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  • The Reef

ARTIST INTERVIEW ° LEO SHALLAT

Updated: Jun 6, 2019



This month The Reef is stoked to spotlight calligraphy artist Leo Shallat. Read the full interview below and be on the lookout for our AD collab with Leo featured in this month's Dope Magazine and the May 8th issue of The Stranger.


Please describe to our readers what your style of art is all about... how did you get into calligraphy?

My style of work combines elements of traditional calligraphy, graffiti, and graphic design. The Graffiti and Calligraphy hybrid has been coined "Calligraffiti". I got into calligraphy first through graffiti and then later on in school when I studied design and being drawn more towards typography and lettering.


At first I didn't know how to write any of the scripts correctly so I started out by deconstructing the letter forms and using those foundational shapes to make more abstract work. Working backwards in this way gave me a method for exploring more abstract, expressionistic work and was essentially an extension of dancing and freestyling. I began formally studying calligraphy last year when I received a year long scholarship to studio with Paul Antonio, a scribe from London.


Studying gothic scripts in a more formal setting gave my work structure and taught me the correct ways to build letter forms. Now my work is a more balanced fusion of contemporary and traditional styles and I can lean heavier on one or the other depending on the project i'm working on. 

Is there a project you've worked on that you are most proud of?


I recently finished painting a mural for the Crocodile in Belltown which was a huge honor. Shoutout to Joey Nix and his vision with the Belltown corridor project. I saw some of my first shows at the Crocodile so to contribute my work to a legendary venue and Seattle's art culture was an amazing opportunity. What inspires you? Why do you feel compelled to create?


My peers, all the people around me who are hustling and creating. I've always been compelled to make things. It's something my friends give me shit for when they feel I'm always "trying to be productive" but the real ones know you can't turn that off. I think being your own boss and seeing how art gave me a way to create a life for myself that I get to wake up every day and be excited about is something I'm super compelled by.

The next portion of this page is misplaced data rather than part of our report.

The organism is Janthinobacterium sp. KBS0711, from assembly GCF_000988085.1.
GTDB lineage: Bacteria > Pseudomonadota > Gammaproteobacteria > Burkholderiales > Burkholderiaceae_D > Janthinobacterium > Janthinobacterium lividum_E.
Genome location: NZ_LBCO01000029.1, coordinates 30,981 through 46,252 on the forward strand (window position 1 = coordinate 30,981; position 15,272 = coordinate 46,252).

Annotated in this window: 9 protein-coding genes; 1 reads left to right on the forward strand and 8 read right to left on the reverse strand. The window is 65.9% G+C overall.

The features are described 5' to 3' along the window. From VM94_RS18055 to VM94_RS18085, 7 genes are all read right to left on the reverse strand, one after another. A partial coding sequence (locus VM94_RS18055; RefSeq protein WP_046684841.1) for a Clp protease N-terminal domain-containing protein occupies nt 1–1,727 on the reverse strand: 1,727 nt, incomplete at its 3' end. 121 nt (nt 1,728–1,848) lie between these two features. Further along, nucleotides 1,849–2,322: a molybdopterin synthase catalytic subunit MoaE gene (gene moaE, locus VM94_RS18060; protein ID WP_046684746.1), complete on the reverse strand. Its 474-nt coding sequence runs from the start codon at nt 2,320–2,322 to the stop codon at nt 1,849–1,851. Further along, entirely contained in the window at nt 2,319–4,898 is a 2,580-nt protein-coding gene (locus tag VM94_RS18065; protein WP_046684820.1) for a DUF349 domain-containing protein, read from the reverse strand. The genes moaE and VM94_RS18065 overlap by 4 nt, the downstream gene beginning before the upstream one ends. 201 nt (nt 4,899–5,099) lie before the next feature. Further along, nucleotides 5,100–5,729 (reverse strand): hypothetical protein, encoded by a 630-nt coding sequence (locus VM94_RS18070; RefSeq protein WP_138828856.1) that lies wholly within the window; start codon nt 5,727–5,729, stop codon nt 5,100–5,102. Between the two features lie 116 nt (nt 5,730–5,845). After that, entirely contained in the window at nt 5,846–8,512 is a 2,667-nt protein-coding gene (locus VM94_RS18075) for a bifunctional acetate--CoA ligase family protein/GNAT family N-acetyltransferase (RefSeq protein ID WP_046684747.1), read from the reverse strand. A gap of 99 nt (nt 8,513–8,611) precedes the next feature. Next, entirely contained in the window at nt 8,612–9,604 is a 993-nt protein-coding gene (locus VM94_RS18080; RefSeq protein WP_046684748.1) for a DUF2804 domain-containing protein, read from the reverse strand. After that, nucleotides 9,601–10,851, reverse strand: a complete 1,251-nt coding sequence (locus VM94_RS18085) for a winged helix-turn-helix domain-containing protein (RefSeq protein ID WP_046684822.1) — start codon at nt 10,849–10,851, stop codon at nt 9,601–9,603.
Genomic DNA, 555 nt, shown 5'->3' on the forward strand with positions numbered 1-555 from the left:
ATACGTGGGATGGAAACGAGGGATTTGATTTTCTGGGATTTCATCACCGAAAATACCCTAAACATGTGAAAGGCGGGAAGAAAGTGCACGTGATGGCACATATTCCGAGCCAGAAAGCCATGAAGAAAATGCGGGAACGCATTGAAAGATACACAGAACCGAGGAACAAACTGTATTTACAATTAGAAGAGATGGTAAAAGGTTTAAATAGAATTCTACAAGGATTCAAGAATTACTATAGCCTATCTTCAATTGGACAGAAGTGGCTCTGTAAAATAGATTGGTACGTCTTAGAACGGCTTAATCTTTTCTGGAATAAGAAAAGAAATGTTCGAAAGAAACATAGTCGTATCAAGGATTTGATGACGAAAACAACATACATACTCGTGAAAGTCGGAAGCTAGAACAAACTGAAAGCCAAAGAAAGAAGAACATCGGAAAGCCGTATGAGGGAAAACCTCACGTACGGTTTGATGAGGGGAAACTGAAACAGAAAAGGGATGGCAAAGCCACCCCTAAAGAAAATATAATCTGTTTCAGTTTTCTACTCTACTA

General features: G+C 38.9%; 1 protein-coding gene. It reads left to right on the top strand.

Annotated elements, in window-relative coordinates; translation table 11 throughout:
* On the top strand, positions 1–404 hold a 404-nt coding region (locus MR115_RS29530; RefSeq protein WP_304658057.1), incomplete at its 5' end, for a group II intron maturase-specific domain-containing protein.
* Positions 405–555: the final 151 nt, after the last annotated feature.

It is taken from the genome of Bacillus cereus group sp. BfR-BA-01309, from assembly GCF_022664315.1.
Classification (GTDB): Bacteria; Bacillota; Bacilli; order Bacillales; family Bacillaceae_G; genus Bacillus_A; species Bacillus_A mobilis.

How do you navigate stress and keep a work/life balance?

Being self-employed I don't really have a work/life balance right now and I'm ok with that. I work Monday to Monday but I'll take time to ride my bike or do something active just to get my brain to switch gears. Going hiking every couple of weeks has been one of the best ways to get out of the studio. I'll go with friends and we usually end up talking about work so it gives us a chance to talk through projects we are working on. Another thing thats helped a lot is being able to share studio space with other artists.


Spending the majority of my time in isolation at my studio can get overwhelming. I love the solitude but it's super beneficial to have people around you who are hustling so you can pick up on their momentum when you might not have much for your own work. The last piece would be traveling. Getting to see new places, make connections with people in other countries, and paint murals or make bodies of work away from my usual creative environment is a total recharge for me. What part of the creative process excites you the most?

I like it all but the part of the process after I've spent a bunch of time trying to imagine what a piece could look like and doing sketches. I get myself as prepared as I can but it's still a total mystery how it will turn out. 


How do you know when a work is finished?

Nothing is ever finished but for me there is a point when I'm working on a piece that all the elements come together and start talking to each other. Usually once that happens there's not much more I can add to a piece that would make it better. I've been actively practicing less is more because I have a tendency to over do it on details and that always ruins the compositions. What piece of advice would you offer to other creatives trying to make a living as an artist?

Reach out to people who you admire or want to talk more with. I thought for the longest time that people who I thought were dope would be annoyed to hear from me but I found it's the opposite. People appreciate when you reach out authentically, we're all human. Also, find your team who can help you execute. From collaborators to tax accountants to photographers, if you hate doing it find the person who loves it and find a way to work together.